A: When I was in graduate school, I did a placement in a pediatric outpatient facility where I saw children who had multiple disabilities and did not have any speech or means of expressive communication. I felt really frustrated for them that they couldn’t get their point across. After learning about AAC, it was really amazing to see how the whole world could open up for children once they were given access to a way of expressing themselves, connecting with people, learning and asking for what they wanted. They could gain access to the whole world!
"It was really amazing to see how the whole world could open up for children once they were given access to a way of expressing themselves, connecting with people, learning and asking for what they wanted. They could gain access to the whole world!"
Q: It sounds like you knew you wanted to work with children who have special needs from a young age, but is there anything you would do differently on your path to being a SLP if you could go back?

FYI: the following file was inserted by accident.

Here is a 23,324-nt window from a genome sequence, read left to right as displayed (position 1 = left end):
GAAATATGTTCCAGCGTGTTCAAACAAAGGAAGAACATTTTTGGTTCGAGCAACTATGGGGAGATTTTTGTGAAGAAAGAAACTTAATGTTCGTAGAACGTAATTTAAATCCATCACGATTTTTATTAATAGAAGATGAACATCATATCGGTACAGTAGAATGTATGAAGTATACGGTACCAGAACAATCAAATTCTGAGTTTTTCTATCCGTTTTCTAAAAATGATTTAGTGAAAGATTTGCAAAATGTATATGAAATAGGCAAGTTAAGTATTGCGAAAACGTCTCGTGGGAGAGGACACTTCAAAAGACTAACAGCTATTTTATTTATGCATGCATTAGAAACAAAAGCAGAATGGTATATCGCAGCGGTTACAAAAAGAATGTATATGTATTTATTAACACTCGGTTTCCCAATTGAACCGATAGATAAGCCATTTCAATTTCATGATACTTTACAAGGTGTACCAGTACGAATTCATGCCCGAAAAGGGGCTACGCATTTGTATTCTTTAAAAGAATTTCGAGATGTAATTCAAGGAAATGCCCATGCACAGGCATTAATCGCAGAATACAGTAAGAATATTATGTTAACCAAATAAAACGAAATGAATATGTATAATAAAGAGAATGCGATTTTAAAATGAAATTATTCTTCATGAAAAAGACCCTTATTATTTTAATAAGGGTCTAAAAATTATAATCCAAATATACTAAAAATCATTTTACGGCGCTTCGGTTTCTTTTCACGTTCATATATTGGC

A: In grad school, if I had known that I wanted to work with this specific population (children with severe/multiple disabilities) from the beginning that would have been helpful. I would have liked to have had an opportunity to work with children with multiple disabilities in more settings, such as in specialty schools or collaboratives.
Q: Can you briefly explain to me what your job entails?
A: I work with children with a variety of profiles. I see many kids who are late talkers, but I also specialize in working with kids with more severe disabilities that use AAC. It’s all home based, so we travel into the kid’s home, their daycare center or meet them in the community. We work with their parents to implement the strategies that are appropriate for them, help them access the world around them and improve their skills within their natural environments.
Q: You mentioned that you meet children at various locations; can you break down a typical work day for me?